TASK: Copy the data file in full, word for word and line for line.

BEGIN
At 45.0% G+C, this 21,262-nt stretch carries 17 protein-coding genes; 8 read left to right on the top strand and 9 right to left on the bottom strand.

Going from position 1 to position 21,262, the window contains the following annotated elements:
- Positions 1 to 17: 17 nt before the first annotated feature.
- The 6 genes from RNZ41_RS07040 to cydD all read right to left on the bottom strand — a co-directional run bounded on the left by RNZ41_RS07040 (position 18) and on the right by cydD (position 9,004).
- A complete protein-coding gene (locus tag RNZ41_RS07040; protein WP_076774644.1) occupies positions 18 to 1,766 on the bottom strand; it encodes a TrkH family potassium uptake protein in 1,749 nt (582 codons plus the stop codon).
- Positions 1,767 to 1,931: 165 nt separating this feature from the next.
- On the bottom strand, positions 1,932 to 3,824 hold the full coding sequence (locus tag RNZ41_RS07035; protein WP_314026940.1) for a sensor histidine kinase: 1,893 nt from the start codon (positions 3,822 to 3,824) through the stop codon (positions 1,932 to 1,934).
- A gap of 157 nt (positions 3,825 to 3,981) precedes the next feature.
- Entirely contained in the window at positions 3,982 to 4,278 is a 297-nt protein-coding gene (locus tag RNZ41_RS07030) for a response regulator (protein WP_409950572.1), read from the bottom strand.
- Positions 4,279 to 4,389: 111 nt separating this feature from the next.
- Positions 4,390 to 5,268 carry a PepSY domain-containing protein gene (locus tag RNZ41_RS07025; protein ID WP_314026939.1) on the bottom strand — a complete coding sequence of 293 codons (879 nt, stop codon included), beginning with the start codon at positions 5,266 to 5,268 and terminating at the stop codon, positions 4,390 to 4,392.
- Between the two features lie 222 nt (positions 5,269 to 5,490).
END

At 45.0% G+C, this 21,262-nt stretch carries 17 protein-coding genes; 8 read left to right on the top strand and 9 right to left on the bottom strand.

Going from position 1 to position 21,262, the window contains the following annotated elements:
- Positions 1 to 17: 17 nt before the first annotated feature.
- The 6 genes from RNZ41_RS07040 to cydD all read right to left on the bottom strand — a co-directional run bounded on the left by RNZ41_RS07040 (position 18) and on the right by cydD (position 9,004).
- A complete protein-coding gene (locus tag RNZ41_RS07040; protein WP_076774644.1) occupies positions 18 to 1,766 on the bottom strand; it encodes a TrkH family potassium uptake protein in 1,749 nt (582 codons plus the stop codon).
- Positions 1,767 to 1,931: 165 nt separating this feature from the next.
- On the bottom strand, positions 1,932 to 3,824 hold the full coding sequence (locus tag RNZ41_RS07035; protein WP_314026940.1) for a sensor histidine kinase: 1,893 nt from the start codon (positions 3,822 to 3,824) through the stop codon (positions 1,932 to 1,934).
- A gap of 157 nt (positions 3,825 to 3,981) precedes the next feature.
- Entirely contained in the window at positions 3,982 to 4,278 is a 297-nt protein-coding gene (locus tag RNZ41_RS07030) for a response regulator (protein WP_409950572.1), read from the bottom strand.
- Positions 4,279 to 4,389: 111 nt separating this feature from the next.
- Positions 4,390 to 5,268 carry a PepSY domain-containing protein gene (locus tag RNZ41_RS07025; protein ID WP_314026939.1) on the bottom strand — a complete coding sequence of 293 codons (879 nt, stop codon included), beginning with the start codon at positions 5,266 to 5,268 and terminating at the stop codon, positions 4,390 to 4,392.
- Between the two features lie 222 nt (positions 5,269 to 5,490).